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KARLSRUHE, Germany - An unemployed gunman trying to resist eviction shot dead four people in a hostage siege in a flat in southwestern Germany on Wednesday before killing himself, police said.
Police stormed the apartment in the city of Karlsruhe when they smelled burning several hours after the drama began, and found five bodies including that of the 53-year-old hostage-taker.
Prosecutors said the victims, who included a bailiff, a locksmith, the new flat owner as well as the female partner of the gunman who was living in the flat, were "basically executed".
Police said the man, described as unemployed with no police record of violence, was armed with two pistols, two other guns and a hand grenade when he barricaded himself in the flat with his hostages.
Police chief Hildegard Gerecke told a news conference that security forces had faced a "very difficult, highly-complex" situation.
"The forces did everything, knowing that there was a considerable danger, to of course do what was possible to save the lives of the hostages which, unfortunately, was no longer possible," she told reporters.
The gunman's partner had owned the apartment but fallen behind on paying maintenance fees and the home had been auctioned off.
The new owner ordered the couple evicted, prompting the bailiff, the locksmith and a social worker who planned to advise the pair on their options to go to the home early Wednesday.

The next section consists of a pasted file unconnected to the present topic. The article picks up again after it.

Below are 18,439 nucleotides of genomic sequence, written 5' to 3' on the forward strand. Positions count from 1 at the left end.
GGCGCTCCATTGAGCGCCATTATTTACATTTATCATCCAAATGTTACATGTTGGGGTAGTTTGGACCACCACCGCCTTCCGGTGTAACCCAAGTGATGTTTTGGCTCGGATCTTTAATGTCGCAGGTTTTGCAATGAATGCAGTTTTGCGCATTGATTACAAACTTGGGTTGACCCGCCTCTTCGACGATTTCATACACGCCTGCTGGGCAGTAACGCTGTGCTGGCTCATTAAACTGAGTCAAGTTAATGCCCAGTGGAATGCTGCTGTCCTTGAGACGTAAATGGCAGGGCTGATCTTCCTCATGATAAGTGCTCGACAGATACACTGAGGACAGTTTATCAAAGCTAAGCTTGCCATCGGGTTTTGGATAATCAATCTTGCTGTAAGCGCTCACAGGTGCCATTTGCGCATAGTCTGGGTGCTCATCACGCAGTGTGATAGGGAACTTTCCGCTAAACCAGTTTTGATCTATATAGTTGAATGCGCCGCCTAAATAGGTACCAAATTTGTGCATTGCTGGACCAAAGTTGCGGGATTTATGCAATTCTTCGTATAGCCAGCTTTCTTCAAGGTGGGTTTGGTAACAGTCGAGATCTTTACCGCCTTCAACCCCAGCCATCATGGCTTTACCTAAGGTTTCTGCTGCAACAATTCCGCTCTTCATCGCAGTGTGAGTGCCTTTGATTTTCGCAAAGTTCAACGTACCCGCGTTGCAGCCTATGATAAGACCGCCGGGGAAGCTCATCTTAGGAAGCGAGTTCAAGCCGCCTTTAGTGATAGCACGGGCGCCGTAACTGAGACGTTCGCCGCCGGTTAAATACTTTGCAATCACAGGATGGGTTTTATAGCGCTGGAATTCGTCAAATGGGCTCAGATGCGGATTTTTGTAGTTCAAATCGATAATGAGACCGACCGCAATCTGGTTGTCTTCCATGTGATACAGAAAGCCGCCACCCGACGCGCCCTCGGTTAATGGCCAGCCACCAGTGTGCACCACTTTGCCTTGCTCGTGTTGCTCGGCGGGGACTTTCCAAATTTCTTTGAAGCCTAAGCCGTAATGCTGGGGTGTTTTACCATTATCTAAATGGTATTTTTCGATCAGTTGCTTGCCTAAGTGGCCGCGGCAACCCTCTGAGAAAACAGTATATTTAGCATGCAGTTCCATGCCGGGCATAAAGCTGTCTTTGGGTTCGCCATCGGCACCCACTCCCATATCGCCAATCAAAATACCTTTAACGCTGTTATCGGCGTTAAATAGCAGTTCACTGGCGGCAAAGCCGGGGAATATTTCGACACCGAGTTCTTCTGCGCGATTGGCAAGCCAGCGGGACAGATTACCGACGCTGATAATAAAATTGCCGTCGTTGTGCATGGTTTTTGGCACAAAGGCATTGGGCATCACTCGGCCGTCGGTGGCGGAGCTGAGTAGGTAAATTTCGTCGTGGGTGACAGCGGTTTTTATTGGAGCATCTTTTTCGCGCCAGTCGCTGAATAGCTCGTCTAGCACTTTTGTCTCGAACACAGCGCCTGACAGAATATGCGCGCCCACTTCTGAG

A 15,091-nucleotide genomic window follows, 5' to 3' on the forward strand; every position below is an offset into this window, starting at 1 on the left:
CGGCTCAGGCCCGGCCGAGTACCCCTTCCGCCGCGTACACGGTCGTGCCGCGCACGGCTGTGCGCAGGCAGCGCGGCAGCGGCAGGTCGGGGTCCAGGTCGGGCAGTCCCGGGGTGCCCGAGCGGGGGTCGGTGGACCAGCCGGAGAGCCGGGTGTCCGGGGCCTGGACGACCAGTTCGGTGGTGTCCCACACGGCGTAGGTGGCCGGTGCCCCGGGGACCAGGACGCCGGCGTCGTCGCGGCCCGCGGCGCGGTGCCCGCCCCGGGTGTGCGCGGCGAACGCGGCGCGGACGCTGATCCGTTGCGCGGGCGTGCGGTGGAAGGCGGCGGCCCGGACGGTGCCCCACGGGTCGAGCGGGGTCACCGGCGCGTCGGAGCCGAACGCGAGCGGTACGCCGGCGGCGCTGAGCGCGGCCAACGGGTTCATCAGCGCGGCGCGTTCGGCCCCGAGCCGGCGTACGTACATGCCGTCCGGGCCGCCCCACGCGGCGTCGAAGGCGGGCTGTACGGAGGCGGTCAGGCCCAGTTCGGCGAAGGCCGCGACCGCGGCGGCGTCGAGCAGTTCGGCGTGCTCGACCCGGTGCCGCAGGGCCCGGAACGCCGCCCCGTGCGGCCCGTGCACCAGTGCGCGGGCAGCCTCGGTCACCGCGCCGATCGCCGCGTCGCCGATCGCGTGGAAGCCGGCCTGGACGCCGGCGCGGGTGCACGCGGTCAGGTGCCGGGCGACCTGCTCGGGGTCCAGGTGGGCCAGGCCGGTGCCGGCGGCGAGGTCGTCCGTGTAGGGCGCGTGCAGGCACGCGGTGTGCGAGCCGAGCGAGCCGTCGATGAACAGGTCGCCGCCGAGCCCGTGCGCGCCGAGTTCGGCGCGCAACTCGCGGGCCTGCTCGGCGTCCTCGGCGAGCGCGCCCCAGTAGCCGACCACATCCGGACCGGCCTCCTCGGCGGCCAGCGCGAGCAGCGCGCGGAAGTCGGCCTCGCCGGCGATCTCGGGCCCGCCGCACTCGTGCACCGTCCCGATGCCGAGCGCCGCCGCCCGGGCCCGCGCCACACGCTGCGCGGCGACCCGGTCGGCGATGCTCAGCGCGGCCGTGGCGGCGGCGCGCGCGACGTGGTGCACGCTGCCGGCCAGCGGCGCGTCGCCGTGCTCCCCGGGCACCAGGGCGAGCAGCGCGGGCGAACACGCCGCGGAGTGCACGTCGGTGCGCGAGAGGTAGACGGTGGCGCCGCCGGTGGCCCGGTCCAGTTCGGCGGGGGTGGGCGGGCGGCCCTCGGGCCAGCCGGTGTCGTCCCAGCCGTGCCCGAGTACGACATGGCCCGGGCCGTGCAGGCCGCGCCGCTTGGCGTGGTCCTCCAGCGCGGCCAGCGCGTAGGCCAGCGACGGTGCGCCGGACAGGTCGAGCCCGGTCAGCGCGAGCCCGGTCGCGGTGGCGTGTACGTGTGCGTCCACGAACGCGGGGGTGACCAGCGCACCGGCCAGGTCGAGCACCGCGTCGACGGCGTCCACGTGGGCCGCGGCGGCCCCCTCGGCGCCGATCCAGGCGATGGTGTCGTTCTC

The gunman, who was not named by the authorities, had let the social worker go who contacted police.
The authorities initially spoke of three or four dead but discovered the body of a fifth victim, the woman, during a search, a spokesman said.
Residents of the building had raised the alarm with police at around 9:00 a.m. (0700 GMT) when shots were heard from the home of the hostage-taker who was about to be evicted.
The fifth-floor flat was at the top of an apartment building in a leafy, middle-class neighborhood, a few kilometers (miles) north of the city center.
About 200 police officers were sent to the scene including about 40 members of elite police units, and the area was sealed off.
Two schools and kindergartens are located nearby and several apartment blocks were evacuated, according to the local daily Badische Zeitung.
Justice minister of Baden-Wuerttemberg state Rainer Stickelberger said he was "deeply distressed". "We must do everything we can to shed light on the terrible crime as quickly as possible," he said.
German gun laws were tightened after two school massacres in the eastern city of Erfurt in April 2002 and in the southwestern town of Winnenden in March 2009, both of which were also carried out with legal weapons.
Several evictions in Germany have ended violently in recent years.
In December, a 68-year-old man shot the new owner of the apartment building he had been forced to put up for auction in Rastatt, also in Baden-Wuerttemberg.
In May 2010, a 62-year-old man caused a gas explosion in a house in central Thuringia state under threat of eviction.
After switching on the gas and lighting candles he and his wife tried to commit suicide by taking sleeping pills. While his wife died in the fire, the man ran to warn neighbours and left the building.